Pattaya seeing a slowdown as supply jumps significantly

The market is becoming increasingly more sophisticated and modern, says Mr Collins.

The market is becoming increasingly more sophisticated and modern, says Mr Collins.

Pattaya is currently witnessing a slowdown with a very significant volume of new supply entering the market in 2008 and a lot more in the pipeline for 2009, says Robert Collins, managing director of Savills (Thailand) Limited.

The sheer volume of space at this point is likely to exceed the level of end-user demand in the resort city, given prevailing economic conditions. Prices have also risen sharply in the last six months, partly on the back of recent launches, notably Raimon Land Plc’s The Lofts Southshore and the Waterfront project by the Elran Group of Israel.

This price escalation comes at a time of increasing construction costs, though Raimon’s earlier project, Northpoint, achieved a very high actual sales rate toward the end of its marketing campaign.

“What we have seen at Northpoint, which was launched at a time when the market was extremely buoyant, is that the pricing escalated at a more natural level, starting low and finishing high,” said Mr Collins.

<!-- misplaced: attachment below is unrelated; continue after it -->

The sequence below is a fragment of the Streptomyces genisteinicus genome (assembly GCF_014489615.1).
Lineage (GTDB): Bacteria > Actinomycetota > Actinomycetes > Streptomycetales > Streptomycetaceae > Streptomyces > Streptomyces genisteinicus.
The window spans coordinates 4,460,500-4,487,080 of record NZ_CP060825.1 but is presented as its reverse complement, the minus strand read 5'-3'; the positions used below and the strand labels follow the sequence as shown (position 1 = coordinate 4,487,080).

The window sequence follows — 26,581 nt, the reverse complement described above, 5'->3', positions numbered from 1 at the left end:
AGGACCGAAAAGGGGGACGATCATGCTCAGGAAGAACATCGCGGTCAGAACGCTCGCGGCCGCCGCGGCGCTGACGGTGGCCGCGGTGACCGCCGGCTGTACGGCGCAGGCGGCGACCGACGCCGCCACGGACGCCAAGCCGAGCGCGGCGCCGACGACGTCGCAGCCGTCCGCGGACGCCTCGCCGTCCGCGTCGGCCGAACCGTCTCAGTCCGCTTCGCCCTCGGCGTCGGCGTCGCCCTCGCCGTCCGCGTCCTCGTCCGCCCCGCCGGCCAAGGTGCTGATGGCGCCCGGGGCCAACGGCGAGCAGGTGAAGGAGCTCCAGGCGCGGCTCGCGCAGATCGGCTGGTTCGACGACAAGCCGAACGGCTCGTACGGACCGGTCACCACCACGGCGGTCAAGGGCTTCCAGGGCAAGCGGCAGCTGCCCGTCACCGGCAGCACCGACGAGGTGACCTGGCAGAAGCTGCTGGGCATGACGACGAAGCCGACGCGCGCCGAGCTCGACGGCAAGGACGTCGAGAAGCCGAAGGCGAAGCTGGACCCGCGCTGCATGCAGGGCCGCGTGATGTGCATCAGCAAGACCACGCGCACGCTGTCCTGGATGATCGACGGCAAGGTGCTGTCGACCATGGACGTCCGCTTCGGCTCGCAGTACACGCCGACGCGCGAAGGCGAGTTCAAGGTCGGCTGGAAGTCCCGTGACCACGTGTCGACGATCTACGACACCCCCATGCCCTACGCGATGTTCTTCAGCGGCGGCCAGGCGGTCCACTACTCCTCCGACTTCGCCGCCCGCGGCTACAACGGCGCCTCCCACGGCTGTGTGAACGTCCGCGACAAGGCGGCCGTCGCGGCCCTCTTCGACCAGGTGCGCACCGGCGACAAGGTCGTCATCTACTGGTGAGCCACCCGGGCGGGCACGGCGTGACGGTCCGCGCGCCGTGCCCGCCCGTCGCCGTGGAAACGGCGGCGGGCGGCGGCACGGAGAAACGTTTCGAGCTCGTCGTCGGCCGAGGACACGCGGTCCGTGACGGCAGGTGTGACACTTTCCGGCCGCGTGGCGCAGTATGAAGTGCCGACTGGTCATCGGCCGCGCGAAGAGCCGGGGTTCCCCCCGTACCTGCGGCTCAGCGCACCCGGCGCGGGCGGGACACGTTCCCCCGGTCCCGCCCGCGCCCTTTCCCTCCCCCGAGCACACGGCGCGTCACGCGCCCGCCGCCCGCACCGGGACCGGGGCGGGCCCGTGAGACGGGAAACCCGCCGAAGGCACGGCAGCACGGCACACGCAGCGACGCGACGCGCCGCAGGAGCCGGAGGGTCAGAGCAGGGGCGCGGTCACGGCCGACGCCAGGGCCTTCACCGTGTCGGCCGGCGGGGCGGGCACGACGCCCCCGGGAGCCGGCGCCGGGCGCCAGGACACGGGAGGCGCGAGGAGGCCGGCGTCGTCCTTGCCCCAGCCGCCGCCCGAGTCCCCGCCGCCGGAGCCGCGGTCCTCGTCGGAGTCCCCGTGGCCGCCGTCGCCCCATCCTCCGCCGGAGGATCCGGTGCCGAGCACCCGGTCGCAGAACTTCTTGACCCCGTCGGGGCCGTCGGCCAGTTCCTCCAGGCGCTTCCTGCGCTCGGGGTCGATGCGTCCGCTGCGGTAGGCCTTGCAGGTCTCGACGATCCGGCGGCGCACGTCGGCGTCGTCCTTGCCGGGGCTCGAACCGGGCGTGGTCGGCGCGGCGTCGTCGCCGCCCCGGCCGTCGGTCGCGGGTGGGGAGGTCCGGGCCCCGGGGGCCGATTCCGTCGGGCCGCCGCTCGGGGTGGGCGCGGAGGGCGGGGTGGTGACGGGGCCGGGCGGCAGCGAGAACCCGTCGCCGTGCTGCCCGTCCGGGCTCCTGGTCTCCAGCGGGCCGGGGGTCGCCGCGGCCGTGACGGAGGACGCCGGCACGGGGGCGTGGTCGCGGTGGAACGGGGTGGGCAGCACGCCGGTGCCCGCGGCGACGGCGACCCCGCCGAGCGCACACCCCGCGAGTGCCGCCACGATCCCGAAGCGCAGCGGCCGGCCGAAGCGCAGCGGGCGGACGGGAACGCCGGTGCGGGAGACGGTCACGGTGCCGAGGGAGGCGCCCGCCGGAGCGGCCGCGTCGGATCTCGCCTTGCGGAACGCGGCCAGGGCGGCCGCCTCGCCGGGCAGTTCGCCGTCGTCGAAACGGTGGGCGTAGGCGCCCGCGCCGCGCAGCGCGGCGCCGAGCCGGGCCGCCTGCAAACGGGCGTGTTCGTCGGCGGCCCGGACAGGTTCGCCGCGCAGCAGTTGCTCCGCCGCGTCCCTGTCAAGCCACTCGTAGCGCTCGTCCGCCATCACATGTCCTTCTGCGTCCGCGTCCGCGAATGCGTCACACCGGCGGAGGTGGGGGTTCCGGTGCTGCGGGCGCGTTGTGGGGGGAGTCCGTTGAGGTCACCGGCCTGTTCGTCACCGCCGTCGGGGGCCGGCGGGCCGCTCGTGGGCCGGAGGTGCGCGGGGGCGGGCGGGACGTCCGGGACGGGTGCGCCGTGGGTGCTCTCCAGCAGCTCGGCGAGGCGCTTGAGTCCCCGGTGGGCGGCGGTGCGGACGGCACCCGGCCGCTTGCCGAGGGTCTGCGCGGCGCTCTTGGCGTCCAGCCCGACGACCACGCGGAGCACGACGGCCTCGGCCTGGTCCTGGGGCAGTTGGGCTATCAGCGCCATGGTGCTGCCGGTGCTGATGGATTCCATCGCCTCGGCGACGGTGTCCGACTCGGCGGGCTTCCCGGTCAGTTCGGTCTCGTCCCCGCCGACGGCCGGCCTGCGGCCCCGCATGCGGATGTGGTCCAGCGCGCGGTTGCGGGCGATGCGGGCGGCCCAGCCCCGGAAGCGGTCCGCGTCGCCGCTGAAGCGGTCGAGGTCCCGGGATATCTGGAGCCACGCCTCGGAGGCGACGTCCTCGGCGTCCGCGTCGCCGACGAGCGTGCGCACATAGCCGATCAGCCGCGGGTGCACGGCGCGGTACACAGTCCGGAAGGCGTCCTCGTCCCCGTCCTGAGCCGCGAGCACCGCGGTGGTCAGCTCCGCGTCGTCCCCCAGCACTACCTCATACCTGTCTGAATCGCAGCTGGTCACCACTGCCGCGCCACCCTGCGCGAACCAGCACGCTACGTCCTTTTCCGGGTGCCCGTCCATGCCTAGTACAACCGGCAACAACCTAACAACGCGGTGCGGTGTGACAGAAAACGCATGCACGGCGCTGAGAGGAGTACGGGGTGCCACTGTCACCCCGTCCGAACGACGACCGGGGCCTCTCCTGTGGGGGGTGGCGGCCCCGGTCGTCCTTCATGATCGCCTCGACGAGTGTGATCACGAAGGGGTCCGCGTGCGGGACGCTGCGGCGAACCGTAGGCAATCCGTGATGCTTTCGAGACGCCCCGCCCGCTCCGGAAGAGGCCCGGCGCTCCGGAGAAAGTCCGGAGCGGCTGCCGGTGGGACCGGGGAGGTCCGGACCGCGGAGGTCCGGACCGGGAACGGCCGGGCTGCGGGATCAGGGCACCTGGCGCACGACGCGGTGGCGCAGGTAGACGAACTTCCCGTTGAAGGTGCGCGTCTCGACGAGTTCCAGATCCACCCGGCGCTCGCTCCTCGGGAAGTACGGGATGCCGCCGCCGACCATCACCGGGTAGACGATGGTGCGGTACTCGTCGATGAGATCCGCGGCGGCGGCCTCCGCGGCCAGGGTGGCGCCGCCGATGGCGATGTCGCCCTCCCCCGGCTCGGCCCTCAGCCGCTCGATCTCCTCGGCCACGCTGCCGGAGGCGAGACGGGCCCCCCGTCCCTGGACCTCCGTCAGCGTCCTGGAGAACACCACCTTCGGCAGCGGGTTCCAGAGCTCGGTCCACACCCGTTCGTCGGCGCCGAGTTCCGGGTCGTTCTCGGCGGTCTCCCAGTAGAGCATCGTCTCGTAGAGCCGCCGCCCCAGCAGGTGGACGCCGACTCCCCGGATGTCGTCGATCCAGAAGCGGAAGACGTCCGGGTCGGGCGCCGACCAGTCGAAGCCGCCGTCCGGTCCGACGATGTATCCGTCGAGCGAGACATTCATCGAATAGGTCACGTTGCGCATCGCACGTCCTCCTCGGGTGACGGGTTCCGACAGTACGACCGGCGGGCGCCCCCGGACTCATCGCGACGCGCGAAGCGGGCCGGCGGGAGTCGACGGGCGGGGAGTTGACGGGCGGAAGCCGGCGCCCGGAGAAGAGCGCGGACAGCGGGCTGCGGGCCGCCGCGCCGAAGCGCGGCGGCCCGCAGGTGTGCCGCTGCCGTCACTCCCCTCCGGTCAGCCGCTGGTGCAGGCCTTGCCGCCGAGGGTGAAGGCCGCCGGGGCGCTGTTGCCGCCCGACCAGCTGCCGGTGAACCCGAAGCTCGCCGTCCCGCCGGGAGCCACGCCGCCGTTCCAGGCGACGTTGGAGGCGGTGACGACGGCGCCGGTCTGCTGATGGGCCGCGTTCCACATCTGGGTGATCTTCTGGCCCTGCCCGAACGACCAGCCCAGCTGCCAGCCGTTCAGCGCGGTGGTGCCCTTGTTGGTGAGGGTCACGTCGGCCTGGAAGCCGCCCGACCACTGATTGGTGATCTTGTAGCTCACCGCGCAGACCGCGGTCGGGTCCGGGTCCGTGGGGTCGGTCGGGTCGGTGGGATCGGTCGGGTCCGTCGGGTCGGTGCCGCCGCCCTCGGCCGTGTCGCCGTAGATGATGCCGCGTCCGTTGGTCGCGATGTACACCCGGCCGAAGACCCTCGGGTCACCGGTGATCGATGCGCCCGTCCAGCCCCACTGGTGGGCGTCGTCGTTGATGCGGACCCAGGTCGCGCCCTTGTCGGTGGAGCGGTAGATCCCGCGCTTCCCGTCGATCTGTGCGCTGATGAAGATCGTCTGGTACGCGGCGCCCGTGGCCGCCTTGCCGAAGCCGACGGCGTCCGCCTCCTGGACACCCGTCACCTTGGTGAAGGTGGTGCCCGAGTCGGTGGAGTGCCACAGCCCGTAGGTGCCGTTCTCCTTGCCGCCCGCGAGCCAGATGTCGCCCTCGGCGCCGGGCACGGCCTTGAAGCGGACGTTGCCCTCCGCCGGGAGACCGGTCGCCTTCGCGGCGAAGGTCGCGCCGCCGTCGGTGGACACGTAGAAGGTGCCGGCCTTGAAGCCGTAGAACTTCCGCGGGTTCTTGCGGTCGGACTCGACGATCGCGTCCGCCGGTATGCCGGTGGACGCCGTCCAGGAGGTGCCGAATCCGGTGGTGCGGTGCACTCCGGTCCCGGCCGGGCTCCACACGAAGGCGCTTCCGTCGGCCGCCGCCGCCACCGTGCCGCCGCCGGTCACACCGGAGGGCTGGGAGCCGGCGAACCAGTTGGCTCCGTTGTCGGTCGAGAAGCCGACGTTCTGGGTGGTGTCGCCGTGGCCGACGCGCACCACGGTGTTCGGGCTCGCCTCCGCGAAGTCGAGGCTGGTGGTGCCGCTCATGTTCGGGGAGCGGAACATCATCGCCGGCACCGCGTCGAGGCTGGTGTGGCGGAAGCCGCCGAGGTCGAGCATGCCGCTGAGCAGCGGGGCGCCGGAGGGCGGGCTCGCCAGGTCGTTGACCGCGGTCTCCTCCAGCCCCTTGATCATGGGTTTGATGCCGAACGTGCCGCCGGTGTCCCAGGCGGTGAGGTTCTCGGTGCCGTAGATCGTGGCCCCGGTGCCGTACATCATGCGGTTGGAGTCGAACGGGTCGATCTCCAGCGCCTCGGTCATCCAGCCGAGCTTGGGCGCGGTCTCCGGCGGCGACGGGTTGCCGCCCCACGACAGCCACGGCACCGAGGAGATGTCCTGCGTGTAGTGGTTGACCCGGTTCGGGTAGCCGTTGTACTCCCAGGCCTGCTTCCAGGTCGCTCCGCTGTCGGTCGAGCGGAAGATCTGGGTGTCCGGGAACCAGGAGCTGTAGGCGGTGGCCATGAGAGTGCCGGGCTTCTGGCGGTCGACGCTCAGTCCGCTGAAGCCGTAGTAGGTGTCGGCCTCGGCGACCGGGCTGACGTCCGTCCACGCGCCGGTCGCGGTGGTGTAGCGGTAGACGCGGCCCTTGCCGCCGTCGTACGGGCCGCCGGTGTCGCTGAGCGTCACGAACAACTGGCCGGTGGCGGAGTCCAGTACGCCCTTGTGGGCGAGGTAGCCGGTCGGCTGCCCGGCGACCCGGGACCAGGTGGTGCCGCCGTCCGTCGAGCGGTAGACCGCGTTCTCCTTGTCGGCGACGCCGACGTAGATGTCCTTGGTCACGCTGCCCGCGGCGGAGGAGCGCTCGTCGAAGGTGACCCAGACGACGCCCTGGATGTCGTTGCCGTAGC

“You could say that the new projects that have come online basically established their launch price at what can be considered some of the highest price points achieved in the market so far.”

Illustrating this rapid price increase is the jump at some condominium developments from a range of 70,000 to 80,000 baht per square metre a year ago to expectations of 100,000 to 140,000 baht today.

While this reflects very good growth in this period, Mr Collins feels they are very high prices for the hundreds of units in these buildings, which for the most part are not boutique developments.

“I think a boutique building on a pure beachfront could support this price point but these are mass-market products at very high price points relative to the marketplace.

“However it’s fair to say that the new product coming online is clearly an advancement in terms of quality and concept design over the existing supply so the market is becoming increasingly sophisticated and modern which will help.

“The underlying issue is that globally we are seeing property prices fall in most marketplaces including Asia, and it may become quite a challenge for the Pattaya market to buck that trend.”

Raimon Land’s Northpoint condominium achieved a very high actual sales rate toward the end of its marketing campaign.

Raimon Land’s Northpoint condominium achieved a very high actual sales rate toward the end of its marketing campaign.

Even so, Savills has seen a rapid change in buyer demographics in the last 18 months with Russians now playing a noticeable role, aside from the British. While there is a broad range of British buyers, there is a trend for male divorcees to drift here but they generally aim to buy at the mid-range level rather than the high end.

On the other hand, Russian buyers for the most parts are not owner-occupiers and typically are buying off-plan. While this is good for off-plan sales, the emergence of a large non-resident investor group has yet to be fully understood.